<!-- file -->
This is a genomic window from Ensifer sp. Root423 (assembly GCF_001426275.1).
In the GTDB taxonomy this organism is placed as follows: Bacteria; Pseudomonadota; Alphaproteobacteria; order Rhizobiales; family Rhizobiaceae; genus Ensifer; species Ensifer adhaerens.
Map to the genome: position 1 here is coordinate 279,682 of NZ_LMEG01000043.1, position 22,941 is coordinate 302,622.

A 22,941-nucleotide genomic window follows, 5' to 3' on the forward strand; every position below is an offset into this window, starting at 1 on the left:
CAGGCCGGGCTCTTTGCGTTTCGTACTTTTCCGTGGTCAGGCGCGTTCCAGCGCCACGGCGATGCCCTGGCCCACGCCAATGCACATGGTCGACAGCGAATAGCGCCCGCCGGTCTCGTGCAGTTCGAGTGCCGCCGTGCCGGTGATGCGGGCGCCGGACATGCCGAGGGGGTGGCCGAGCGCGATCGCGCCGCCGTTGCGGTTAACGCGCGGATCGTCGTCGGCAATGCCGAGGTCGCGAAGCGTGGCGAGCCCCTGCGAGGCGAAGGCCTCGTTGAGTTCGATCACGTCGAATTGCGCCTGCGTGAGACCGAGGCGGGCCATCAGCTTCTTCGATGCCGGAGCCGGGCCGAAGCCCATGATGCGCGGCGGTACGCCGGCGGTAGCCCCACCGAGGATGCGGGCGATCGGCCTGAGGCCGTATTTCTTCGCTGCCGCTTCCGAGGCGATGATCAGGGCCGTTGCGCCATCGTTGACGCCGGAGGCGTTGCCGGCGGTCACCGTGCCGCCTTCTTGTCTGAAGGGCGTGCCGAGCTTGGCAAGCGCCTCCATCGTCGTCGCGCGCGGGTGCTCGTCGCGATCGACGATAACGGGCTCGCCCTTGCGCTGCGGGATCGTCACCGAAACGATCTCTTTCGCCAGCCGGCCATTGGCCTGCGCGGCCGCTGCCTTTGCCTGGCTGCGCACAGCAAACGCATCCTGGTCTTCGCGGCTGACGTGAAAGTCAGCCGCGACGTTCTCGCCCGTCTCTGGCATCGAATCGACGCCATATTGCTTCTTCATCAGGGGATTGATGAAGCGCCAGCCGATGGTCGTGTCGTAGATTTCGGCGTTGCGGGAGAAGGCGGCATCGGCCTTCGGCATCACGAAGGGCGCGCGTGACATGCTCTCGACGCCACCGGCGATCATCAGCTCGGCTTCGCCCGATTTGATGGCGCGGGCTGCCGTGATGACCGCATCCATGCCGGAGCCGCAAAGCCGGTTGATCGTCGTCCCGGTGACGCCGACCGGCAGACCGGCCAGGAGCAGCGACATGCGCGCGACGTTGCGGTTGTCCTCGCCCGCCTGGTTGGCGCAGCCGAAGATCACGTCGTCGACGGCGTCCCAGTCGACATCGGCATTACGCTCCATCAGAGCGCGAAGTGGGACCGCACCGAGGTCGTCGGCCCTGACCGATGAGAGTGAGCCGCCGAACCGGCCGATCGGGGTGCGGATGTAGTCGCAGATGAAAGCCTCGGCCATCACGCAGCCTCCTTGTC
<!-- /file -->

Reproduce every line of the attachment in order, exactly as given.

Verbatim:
This is a genomic window from Ensifer sp. Root423 (assembly GCF_001426275.1).
In the GTDB taxonomy this organism is placed as follows: Bacteria; Pseudomonadota; Alphaproteobacteria; order Rhizobiales; family Rhizobiaceae; genus Ensifer; species Ensifer adhaerens.
Map to the genome: position 1 here is coordinate 279,682 of NZ_LMEG01000043.1, position 22,941 is coordinate 302,622.

A 22,941-nucleotide genomic window follows, 5' to 3' on the forward strand; every position below is an offset into this window, starting at 1 on the left:
CAGGCCGGGCTCTTTGCGTTTCGTACTTTTCCGTGGTCAGGCGCGTTCCAGCGCCACGGCGATGCCCTGGCCCACGCCAATGCACATGGTCGACAGCGAATAGCGCCCGCCGGTCTCGTGCAGTTCGAGTGCCGCCGTGCCGGTGATGCGGGCGCCGGACATGCCGAGGGGGTGGCCGAGCGCGATCGCGCCGCCGTTGCGGTTAACGCGCGGATCGTCGTCGGCAATGCCGAGGTCGCGAAGCGTGGCGAGCCCCTGCGAGGCGAAGGCCTCGTTGAGTTCGATCACGTCGAATTGCGCCTGCGTGAGACCGAGGCGGGCCATCAGCTTCTTCGATGCCGGAGCCGGGCCGAAGCCCATGATGCGCGGCGGTACGCCGGCGGTAGCCCCACCGAGGATGCGGGCGATCGGCCTGAGGCCGTATTTCTTCGCTGCCGCTTCCGAGGCGATGATCAGGGCCGTTGCGCCATCGTTGACGCCGGAGGCGTTGCCGGCGGTCACCGTGCCGCCTTCTTGTCTGAAGGGCGTGCCGAGCTTGGCAAGCGCCTCCATCGTCGTCGCGCGCGGGTGCTCGTCGCGATCGACGATAACGGGCTCGCCCTTGCGCTGCGGGATCGTCACCGAAACGATCTCTTTCGCCAGCCGGCCATTGGCCTGCGCGGCCGCTGCCTTTGCCTGGCTGCGCACAGCAAACGCATCCTGGTCTTCGCGGCTGACGTGAAAGTCAGCCGCGACGTTCTCGCCCGTCTCTGGCATCGAATCGACGCCATATTGCTTCTTCATCAGGGGATTGATGAAGCGCCAGCCGATGGTCGTGTCGTAGATTTCGGCGTTGCGGGAGAAGGCGGCATCGGCCTTCGGCATCACGAAGGGCGCGCGTGACATGCTCTCGACGCCACCGGCGATCATCAGCTCGGCTTCGCCCGATTTGATGGCGCGGGCTGCCGTGATGACCGCATCCATGCCGGAGCCGCAAAGCCGGTTGATCGTCGTCCCGGTGACGCCGACCGGCAGACCGGCCAGGAGCAGCGACATGCGCGCGACGTTGCGGTTGTCCTCGCCCGCCTGGTTGGCGCAGCCGAAGATCACGTCGTCGACGGCGTCCCAGTCGACATCGGCATTACGCTCCATCAGAGCGCGAAGTGGGACCGCACCGAGGTCGTCGGCCCTGACCGATGAGAGTGAGCCGCCGAACCGGCCGATCGGGGTGCGGATGTAGTCGCAGATGAAAGCCTCGGCCATCACGCAGCCTCCTTGTC